The tax treatment of housing: its effects on bounded and unbounded communities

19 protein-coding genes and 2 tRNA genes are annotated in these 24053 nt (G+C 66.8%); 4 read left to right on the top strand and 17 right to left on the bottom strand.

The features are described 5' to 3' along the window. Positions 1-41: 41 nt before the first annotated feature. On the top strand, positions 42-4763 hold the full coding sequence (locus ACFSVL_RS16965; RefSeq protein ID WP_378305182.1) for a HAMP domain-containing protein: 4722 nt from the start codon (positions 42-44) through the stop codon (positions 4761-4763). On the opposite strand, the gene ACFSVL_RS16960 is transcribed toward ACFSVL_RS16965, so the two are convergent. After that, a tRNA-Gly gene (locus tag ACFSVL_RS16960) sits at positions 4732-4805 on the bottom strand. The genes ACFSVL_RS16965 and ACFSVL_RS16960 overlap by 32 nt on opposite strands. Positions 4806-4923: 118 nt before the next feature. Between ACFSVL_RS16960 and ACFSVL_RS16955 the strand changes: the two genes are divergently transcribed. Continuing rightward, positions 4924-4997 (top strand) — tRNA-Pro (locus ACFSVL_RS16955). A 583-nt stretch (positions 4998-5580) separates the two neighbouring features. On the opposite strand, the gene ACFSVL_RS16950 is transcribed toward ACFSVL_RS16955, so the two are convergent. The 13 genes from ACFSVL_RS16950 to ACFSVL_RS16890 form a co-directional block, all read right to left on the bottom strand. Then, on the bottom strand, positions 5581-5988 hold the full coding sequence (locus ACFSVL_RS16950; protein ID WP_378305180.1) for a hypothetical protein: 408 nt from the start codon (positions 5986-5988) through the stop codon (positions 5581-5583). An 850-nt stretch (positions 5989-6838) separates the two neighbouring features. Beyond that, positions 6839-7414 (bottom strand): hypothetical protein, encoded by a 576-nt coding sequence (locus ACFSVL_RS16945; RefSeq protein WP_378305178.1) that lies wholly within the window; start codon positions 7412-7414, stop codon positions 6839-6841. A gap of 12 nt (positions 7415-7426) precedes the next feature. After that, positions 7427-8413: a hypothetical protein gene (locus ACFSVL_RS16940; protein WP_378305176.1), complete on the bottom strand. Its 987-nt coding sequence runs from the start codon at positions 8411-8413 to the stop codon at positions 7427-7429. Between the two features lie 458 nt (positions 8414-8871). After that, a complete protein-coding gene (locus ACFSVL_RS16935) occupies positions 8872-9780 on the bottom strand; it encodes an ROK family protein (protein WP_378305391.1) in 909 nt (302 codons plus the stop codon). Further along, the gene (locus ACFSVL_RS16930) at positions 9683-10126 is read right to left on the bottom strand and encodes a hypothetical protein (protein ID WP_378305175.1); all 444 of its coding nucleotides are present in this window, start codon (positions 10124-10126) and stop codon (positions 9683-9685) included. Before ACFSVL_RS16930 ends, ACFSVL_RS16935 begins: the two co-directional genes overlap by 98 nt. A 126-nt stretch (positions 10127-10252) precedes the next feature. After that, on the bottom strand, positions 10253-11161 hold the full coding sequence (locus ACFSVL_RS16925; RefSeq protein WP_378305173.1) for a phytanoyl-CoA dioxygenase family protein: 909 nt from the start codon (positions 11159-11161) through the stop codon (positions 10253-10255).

This paper examines the potential impact of the federal tax treatment of housing, which provides tax advantages that increase with income and house value, on the pattern of development in U.S. metropolitan areas. The authors argue that the tax treatment of housing is likely to have impacts on older, developed communities with fixed boundaries, such as central cities, that differ from those on suburban areas, where there is an elastic supply of land. Using simple analytic models, the authors show that the tax treatment of housing not only increases the incentives for lower density development, but it also provides incentives for increased sorting of high- and low-income households into separate communities. Given the very large magnitude of the annual subsidies to housing ($65 billion) and the fact that these subsidies accrue to a relatively small share of home owners, the authors believe that the impact of these subsidies on the pattern of metropolitan development is potentially very important.
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